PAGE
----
Laura (avid7reader) | 60 comments I avidly agree with Sandi where she wrote "When I read it, I got the impression that Clare was his anchor to the real world and it was their souls that mattered." That was definitely my reaction while reading it. I loved the book. To those who were confused, and those about to read it, I found it was very much better to just roll with the changes in time. I hardly even looked at the dates, and I think that was better, because my friend spent the entire book trying to remember dates and what happened when and hardly enjoyed the story at all, whereas I didn't try at all and I loved the story line. It was very well developed. I think characters with more flaws is better than characters with no flaws at all, and it would be hard, when confronted with irrefutable evidence, as Clare was, to believe that she could change her fate. She saw one possible future, but not others, and so she accepted that that was what was meant to be. I don't think that's a problem, I think it was very realistic. It would be hard not to believe in one set future in her position.

message 21: by Emily (new)

Emily  O (readingwhilefemale) | 76 comments I liked it for the emotions it gave me, but I realize that it wasn't very well written. The characters were pretty one dimensional and the plot got slow in some parts, but it was sweet and I was reading it at a time in my life when that kind of story was just what I needed. I don't agree with everything in it and I don't think it was the best book ever by any stretch, but I enjoyed it and it will always have a place in my heart.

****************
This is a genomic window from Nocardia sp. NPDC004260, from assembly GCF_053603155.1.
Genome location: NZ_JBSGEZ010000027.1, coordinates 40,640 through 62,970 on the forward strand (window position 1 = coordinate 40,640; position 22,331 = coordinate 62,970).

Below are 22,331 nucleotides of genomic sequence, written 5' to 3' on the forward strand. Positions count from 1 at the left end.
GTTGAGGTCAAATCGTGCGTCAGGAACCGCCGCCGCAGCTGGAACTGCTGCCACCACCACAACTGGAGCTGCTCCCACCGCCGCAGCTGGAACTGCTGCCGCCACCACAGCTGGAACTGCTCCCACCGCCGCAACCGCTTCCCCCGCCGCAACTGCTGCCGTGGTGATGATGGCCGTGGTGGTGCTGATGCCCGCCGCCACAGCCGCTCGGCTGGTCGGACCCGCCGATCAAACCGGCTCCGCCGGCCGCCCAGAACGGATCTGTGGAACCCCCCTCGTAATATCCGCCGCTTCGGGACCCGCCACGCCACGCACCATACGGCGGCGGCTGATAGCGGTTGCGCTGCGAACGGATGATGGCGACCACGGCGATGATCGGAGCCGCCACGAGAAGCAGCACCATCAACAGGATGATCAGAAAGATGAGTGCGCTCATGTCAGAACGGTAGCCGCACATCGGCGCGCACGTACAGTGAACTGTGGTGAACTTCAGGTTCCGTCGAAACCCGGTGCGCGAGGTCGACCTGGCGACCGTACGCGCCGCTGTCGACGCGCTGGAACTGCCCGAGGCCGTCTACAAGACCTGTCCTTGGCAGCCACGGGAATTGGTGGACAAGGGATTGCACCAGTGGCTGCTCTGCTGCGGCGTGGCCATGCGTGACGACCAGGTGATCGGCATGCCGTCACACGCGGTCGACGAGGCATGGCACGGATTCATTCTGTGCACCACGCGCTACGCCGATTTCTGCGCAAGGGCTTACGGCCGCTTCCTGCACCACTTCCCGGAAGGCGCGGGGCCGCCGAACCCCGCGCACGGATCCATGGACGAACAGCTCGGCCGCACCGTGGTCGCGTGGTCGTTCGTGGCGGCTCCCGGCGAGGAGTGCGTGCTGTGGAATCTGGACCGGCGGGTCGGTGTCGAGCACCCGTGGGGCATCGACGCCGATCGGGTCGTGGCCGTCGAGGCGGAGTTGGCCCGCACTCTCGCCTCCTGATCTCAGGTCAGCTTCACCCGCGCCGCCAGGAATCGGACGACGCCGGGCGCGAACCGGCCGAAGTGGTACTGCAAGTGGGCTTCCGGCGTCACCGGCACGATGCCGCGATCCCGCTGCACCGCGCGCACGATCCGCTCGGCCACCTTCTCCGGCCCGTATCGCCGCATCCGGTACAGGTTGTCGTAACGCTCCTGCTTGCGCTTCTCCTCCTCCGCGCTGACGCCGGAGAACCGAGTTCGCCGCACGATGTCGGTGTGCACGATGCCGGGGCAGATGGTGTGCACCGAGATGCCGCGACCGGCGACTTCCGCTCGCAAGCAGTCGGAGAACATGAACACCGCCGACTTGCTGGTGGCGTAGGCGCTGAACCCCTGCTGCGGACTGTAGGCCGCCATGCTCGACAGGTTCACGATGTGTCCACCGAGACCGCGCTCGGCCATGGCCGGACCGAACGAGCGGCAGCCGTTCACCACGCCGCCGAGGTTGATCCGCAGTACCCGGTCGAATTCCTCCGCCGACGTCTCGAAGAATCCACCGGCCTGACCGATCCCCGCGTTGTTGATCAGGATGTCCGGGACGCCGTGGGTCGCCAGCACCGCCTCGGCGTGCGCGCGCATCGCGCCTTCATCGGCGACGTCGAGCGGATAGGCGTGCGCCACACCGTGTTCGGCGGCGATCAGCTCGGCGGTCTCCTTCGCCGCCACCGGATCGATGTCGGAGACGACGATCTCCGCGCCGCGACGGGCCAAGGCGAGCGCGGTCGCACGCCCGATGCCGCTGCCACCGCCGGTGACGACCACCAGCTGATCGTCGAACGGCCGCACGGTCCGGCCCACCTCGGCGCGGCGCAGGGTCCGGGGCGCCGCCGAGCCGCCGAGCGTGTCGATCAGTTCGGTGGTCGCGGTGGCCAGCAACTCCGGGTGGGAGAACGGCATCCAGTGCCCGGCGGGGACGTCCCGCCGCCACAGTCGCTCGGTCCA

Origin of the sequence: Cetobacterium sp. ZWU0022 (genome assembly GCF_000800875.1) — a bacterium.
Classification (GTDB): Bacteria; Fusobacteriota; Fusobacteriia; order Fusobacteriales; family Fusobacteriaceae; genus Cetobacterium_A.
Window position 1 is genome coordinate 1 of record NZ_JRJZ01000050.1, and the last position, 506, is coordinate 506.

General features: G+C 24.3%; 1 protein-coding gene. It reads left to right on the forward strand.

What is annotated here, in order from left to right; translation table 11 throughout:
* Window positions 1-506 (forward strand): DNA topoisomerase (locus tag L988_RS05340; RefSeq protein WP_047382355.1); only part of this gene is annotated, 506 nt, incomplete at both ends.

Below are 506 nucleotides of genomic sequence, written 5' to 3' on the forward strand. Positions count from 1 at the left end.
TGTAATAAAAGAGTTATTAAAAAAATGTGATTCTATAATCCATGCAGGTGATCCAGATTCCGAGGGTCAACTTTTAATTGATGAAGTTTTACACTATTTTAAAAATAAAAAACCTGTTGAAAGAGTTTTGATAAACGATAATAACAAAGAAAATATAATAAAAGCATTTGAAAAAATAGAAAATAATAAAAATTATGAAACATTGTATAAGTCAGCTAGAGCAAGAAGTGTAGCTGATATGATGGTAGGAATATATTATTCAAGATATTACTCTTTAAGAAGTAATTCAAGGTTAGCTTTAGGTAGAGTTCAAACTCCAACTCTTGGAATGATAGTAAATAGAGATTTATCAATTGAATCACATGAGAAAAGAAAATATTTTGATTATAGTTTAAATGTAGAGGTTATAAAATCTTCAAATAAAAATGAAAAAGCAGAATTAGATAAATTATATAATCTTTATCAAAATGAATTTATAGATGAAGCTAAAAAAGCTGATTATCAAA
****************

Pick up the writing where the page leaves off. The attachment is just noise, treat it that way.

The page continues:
message 22: by Peridot (new)

Peridot | 16 comments Loved it. Well thought out. Well crafted. Well written.

message 23: by Diana (new)

Diana Godwin | 3 comments I read a few chapters but didn't enjoy trying to read around the sex and the cussing, so I gave up.

message 24: by Ketutar (new)

Ketutar Jensen | 40 comments I started to read it but couldn't finish... the Lolita aspect is too much for me. It's not so much pedophilia, as the child is treated as a child, and the male character didn't meet the female as child first, but later. Nudity isn't sexual to me.

I tried to see it as movie, but couldn't finish then either. When Rachel McAdams' Clare first meets Eric Bana's Henry in the library, she has almost maniac sheen in her eyes... SHE met the man first when she was, what, 6? and she has met him several times after that, when growing up, and he looks the same all the time, so she knows him - and still "falls in love" with him, weds him and beds him...